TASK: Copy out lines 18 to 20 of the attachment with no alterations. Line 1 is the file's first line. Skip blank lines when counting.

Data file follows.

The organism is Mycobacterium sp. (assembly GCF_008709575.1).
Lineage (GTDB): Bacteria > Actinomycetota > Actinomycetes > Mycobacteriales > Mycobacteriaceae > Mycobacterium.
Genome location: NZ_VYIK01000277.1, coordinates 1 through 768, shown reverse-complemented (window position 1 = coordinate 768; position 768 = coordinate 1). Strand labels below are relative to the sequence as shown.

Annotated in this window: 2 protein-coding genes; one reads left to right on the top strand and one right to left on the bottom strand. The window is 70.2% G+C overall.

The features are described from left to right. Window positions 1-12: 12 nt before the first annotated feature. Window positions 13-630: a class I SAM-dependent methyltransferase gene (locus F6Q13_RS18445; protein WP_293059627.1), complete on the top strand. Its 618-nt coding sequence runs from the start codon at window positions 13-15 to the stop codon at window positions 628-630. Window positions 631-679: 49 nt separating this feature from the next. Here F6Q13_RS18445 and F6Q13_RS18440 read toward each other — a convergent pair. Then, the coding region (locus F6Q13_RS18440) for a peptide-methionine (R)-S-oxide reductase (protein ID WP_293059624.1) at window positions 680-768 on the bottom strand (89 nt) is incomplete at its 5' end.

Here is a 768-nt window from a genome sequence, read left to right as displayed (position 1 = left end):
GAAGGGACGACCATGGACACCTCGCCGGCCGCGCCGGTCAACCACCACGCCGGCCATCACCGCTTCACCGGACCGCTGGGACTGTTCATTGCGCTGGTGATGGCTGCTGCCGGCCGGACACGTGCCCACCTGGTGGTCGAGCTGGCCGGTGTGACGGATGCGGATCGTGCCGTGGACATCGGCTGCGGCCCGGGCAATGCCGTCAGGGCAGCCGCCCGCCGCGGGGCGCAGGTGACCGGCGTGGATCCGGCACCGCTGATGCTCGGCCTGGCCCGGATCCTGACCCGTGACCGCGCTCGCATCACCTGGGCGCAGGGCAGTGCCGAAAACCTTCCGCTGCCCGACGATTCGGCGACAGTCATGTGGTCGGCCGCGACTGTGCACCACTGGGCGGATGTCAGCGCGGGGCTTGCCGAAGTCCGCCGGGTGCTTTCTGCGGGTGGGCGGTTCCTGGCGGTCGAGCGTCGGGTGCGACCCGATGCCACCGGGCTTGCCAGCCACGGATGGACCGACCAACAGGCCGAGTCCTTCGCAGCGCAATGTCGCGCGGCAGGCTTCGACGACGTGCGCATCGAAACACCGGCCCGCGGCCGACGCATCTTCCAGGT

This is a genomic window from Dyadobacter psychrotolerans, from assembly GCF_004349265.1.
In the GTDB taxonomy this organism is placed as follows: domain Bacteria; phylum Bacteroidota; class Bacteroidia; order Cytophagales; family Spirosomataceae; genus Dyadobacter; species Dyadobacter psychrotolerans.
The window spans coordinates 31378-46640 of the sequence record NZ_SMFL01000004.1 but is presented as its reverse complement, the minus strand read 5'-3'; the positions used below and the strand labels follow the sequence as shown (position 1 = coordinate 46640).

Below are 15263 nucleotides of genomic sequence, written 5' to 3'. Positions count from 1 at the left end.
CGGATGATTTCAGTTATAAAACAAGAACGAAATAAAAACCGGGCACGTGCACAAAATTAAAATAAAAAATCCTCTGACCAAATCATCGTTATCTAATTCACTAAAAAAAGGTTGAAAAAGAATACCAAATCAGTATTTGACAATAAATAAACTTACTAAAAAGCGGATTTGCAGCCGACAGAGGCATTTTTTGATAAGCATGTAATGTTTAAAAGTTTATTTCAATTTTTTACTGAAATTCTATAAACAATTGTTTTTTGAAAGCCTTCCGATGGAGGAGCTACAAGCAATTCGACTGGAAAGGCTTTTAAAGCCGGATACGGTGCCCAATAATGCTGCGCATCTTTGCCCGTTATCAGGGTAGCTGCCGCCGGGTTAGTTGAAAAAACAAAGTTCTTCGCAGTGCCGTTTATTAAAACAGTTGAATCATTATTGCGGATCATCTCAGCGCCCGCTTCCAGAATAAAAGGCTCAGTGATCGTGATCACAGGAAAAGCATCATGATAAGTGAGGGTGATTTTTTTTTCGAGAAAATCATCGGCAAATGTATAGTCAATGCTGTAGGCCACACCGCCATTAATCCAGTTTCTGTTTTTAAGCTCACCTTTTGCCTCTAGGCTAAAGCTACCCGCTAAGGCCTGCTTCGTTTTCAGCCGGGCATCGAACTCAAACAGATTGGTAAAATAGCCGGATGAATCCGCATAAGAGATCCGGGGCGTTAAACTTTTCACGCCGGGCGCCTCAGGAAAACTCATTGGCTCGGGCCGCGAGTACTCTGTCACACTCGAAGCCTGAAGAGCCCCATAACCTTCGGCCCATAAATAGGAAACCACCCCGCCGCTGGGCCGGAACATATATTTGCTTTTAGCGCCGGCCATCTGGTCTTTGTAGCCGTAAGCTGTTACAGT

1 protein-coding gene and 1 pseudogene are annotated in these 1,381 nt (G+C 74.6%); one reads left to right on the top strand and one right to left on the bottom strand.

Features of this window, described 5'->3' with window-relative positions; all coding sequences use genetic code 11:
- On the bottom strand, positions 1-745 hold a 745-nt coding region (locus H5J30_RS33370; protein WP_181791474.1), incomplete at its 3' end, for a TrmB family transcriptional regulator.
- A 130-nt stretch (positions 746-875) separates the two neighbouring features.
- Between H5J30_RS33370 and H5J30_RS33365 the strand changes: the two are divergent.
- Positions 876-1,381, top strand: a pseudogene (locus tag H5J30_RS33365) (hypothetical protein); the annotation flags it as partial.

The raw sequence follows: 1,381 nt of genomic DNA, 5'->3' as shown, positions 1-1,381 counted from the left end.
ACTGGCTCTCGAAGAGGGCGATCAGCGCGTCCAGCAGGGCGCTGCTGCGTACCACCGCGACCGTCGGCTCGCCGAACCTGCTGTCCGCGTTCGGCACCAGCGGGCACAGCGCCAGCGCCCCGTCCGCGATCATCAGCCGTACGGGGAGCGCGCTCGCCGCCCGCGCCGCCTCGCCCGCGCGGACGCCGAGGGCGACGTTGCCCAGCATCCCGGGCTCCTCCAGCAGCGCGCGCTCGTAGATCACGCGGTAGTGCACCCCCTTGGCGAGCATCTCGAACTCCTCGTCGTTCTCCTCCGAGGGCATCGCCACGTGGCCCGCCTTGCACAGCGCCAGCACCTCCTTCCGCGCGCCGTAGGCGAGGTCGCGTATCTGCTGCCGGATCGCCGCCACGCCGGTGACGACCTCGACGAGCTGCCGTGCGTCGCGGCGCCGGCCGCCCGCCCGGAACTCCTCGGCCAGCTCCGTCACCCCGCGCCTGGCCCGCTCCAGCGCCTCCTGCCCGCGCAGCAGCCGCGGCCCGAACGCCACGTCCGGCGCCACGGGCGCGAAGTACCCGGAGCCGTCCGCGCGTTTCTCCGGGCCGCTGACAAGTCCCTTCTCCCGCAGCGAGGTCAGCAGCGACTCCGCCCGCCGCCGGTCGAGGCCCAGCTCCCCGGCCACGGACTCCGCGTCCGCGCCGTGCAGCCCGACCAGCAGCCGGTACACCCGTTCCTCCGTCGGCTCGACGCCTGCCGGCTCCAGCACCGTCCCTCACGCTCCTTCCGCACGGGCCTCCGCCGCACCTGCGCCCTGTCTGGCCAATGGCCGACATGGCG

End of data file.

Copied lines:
- Positions 876-1,381, top strand: a pseudogene (locus tag H5J30_RS33365) (hypothetical protein); the annotation flags it as partial.

The raw sequence follows: 1,381 nt of genomic DNA, 5'->3' as shown, positions 1-1,381 counted from the left end.
ACTGGCTCTCGAAGAGGGCGATCAGCGCGTCCAGCAGGGCGCTGCTGCGTACCACCGCGACCGTCGGCTCGCCGAACCTGCTGTCCGCGTTCGGCACCAGCGGGCACAGCGCCAGCGCCCCGTCCGCGATCATCAGCCGTACGGGGAGCGCGCTCGCCGCCCGCGCCGCCTCGCCCGCGCGGACGCCGAGGGCGACGTTGCCCAGCATCCCGGGCTCCTCCAGCAGCGCGCGCTCGTAGATCACGCGGTAGTGCACCCCCTTGGCGAGCATCTCGAACTCCTCGTCGTTCTCCTCCGAGGGCATCGCCACGTGGCCCGCCTTGCACAGCGCCAGCACCTCCTTCCGCGCGCCGTAGGCGAGGTCGCGTATCTGCTGCCGGATCGCCGCCACGCCGGTGACGACCTCGACGAGCTGCCGTGCGTCGCGGCGCCGGCCGCCCGCCCGGAACTCCTCGGCCAGCTCCGTCACCCCGCGCCTGGCCCGCTCCAGCGCCTCCTGCCCGCGCAGCAGCCGCGGCCCGAACGCCACGTCCGGCGCCACGGGCGCGAAGTACCCGGAGCCGTCCGCGCGTTTCTCCGGGCCGCTGACAAGTCCCTTCTCCCGCAGCGAGGTCAGCAGCGACTCCGCCCGCCGCCGGTCGAGGCCCAGCTCCCCGGCCACGGACTCCGCGTCCGCGCCGTGCAGCCCGACCAGCAGCCGGTACACCCGTTCCTCCGTCGGCTCGACGCCTGCCGGCTCCAGCACCGTCCCTCACGCTCCTTCCGCACGGGCCTCCGCCGCACCTGCGCCCTGTCTGGCCAATGGCCGACATGGCG